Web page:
BMW with its SAE Combo Charging system chose 24kW rather than the more common 50kW for the DC Fast Charger. They reckon that 24 kW is cheaper, lighter and easier to install than a 50kW system. While 50kW would charge faster, the benefit is for a brief moment only before the charge acceptance degrades. Scaling down is especially apparent with the smaller i3 battery, as well as packs that cannot take the ultra-fast charge due to advanced age and other anomalies. Tests show that the 50 kW charger fills a battery to 80 percent in about 20 minutes; the 24 kW charger does it in roughly 30 minutes.

Doubling the power does not cut the charge time in half and moving up in the pyramid has diminishing returns. The main reason for powerful chargers relates to battery size. The BMW i3 carries a 22kW battery compared to the monster 85kW in the Tesla S 85. Both charging systems keep the charge C-rate at about 1C during DC fast charging to moderate battery stress levels.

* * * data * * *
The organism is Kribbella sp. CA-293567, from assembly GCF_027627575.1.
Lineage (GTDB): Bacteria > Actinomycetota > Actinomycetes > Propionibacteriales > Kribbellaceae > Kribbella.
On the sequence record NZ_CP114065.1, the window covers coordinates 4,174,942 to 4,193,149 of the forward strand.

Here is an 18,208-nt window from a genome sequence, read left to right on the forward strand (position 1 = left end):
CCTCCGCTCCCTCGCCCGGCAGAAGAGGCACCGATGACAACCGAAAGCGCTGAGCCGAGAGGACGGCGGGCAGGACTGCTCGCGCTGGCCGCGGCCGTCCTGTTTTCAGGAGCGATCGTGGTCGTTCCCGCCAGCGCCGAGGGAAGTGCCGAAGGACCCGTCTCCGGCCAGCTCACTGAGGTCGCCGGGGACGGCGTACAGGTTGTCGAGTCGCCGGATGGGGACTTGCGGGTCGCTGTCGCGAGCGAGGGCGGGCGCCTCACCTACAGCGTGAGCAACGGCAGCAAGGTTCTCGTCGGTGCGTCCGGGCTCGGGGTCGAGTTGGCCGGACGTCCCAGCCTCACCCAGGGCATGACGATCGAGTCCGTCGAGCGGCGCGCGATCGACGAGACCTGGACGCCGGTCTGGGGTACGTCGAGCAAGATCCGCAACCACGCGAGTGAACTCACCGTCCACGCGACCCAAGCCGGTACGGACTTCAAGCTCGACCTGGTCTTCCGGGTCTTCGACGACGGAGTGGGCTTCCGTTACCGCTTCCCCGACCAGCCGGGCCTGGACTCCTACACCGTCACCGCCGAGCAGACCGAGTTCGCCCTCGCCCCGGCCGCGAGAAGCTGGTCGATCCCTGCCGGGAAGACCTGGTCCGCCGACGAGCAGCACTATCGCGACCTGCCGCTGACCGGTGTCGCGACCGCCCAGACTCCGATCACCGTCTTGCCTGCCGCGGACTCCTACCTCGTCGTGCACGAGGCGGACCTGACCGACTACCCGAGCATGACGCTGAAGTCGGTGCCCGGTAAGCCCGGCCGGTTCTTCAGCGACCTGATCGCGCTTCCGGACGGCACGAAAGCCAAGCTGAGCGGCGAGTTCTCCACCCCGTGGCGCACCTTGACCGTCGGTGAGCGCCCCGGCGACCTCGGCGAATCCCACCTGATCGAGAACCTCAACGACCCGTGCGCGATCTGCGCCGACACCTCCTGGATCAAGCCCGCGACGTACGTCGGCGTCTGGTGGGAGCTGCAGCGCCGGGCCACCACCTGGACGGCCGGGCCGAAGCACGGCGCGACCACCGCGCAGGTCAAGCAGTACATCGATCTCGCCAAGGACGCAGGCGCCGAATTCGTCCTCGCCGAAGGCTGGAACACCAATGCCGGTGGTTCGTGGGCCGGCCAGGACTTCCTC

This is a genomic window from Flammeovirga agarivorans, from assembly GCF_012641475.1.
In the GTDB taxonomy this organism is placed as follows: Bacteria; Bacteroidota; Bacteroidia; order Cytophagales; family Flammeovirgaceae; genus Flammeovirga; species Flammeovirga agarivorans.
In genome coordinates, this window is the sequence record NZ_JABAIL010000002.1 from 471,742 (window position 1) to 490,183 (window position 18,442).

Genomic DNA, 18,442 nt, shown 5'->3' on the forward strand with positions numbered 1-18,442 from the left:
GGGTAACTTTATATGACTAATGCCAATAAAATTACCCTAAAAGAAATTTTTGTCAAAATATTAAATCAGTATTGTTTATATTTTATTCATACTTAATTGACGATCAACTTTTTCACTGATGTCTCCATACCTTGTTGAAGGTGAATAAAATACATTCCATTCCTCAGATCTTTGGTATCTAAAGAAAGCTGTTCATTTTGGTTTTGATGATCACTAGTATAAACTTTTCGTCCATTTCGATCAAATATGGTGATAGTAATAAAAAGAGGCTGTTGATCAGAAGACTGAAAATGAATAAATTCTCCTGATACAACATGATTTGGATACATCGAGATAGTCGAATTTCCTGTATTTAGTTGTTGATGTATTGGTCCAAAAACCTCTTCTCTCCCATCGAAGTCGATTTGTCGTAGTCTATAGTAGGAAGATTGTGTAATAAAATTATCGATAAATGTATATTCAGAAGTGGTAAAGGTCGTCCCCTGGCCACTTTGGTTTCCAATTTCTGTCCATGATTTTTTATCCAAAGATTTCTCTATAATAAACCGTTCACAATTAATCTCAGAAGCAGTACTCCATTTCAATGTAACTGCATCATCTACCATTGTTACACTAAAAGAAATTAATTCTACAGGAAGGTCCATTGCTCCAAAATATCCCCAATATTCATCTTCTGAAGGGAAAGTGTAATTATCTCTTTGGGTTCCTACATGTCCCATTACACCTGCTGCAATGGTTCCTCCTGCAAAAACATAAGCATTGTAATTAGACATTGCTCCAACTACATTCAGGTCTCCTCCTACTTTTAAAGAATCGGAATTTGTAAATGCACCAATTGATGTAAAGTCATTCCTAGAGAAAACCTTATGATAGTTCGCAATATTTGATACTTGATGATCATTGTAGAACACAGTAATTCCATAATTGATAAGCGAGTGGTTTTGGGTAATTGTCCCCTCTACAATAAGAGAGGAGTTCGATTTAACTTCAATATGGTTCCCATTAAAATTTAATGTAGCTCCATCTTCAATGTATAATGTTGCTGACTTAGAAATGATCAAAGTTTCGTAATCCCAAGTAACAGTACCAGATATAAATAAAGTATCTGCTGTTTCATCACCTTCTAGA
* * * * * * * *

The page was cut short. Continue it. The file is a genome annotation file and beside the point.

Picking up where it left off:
DC fast charging is more complex in that it must evaluate the condition of the battery and apply a charge level that the battery can safely absorb. A cold battery must be charged slower than a warm one; the charge current must also be reduced when cells develop high internal resistance and when the balancing circuit can no longer compensate for cell mismatch. (See BU-410: Charging at High and Low Temperature

DC Fast Charging is not designed to fill the battery completely but to allow the vehicle to reach the next charging station. Using Level 2 is the preferred routine for everyday charging.

Table 3 summarizes the charge levels and times with Levels 1, 2 and 3. The charge times may not fully agree with advertised rates as the calculations are based on charging an empty battery to fully SoC; some EV makers consider the battery charged when it reaches 80 percent. The charge time also shortens as the battery fades because there is less to fill.